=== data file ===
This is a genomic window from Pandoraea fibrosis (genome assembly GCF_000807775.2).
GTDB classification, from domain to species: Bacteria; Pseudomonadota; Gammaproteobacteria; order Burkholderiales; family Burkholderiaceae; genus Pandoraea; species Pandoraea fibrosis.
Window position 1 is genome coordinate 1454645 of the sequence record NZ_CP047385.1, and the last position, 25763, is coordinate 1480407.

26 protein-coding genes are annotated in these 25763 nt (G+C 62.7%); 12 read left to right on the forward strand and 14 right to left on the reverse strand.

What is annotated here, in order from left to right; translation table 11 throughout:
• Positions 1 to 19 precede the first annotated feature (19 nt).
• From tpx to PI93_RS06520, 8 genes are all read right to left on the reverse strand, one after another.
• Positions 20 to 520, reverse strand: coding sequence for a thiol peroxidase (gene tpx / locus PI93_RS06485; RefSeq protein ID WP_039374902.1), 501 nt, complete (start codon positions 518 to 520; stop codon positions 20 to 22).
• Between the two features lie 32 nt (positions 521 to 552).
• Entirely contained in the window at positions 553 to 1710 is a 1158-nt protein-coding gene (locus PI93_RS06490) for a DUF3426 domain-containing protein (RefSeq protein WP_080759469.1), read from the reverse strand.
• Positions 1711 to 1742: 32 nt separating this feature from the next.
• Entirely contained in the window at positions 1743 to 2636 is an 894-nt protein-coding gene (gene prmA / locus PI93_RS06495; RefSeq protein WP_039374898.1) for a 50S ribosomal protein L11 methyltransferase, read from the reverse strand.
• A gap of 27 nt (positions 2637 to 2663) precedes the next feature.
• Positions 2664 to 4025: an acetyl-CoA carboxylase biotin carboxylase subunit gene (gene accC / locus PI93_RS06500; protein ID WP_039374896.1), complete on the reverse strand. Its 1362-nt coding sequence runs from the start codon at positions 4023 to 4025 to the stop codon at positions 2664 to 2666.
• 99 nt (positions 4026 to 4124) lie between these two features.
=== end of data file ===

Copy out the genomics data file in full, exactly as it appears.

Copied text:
This is a genomic window from Pandoraea fibrosis (genome assembly GCF_000807775.2).
GTDB classification, from domain to species: Bacteria; Pseudomonadota; Gammaproteobacteria; order Burkholderiales; family Burkholderiaceae; genus Pandoraea; species Pandoraea fibrosis.
Window position 1 is genome coordinate 1454645 of the sequence record NZ_CP047385.1, and the last position, 25763, is coordinate 1480407.

26 protein-coding genes are annotated in these 25763 nt (G+C 62.7%); 12 read left to right on the forward strand and 14 right to left on the reverse strand.

What is annotated here, in order from left to right; translation table 11 throughout:
• Positions 1 to 19 precede the first annotated feature (19 nt).
• From tpx to PI93_RS06520, 8 genes are all read right to left on the reverse strand, one after another.
• Positions 20 to 520, reverse strand: coding sequence for a thiol peroxidase (gene tpx / locus PI93_RS06485; RefSeq protein ID WP_039374902.1), 501 nt, complete (start codon positions 518 to 520; stop codon positions 20 to 22).
• Between the two features lie 32 nt (positions 521 to 552).
• Entirely contained in the window at positions 553 to 1710 is a 1158-nt protein-coding gene (locus PI93_RS06490) for a DUF3426 domain-containing protein (RefSeq protein WP_080759469.1), read from the reverse strand.
• Positions 1711 to 1742: 32 nt separating this feature from the next.
• Entirely contained in the window at positions 1743 to 2636 is an 894-nt protein-coding gene (gene prmA / locus PI93_RS06495; RefSeq protein WP_039374898.1) for a 50S ribosomal protein L11 methyltransferase, read from the reverse strand.
• A gap of 27 nt (positions 2637 to 2663) precedes the next feature.
• Positions 2664 to 4025: an acetyl-CoA carboxylase biotin carboxylase subunit gene (gene accC / locus PI93_RS06500; protein ID WP_039374896.1), complete on the reverse strand. Its 1362-nt coding sequence runs from the start codon at positions 4023 to 4025 to the stop codon at positions 2664 to 2666.
• 99 nt (positions 4026 to 4124) lie between these two features.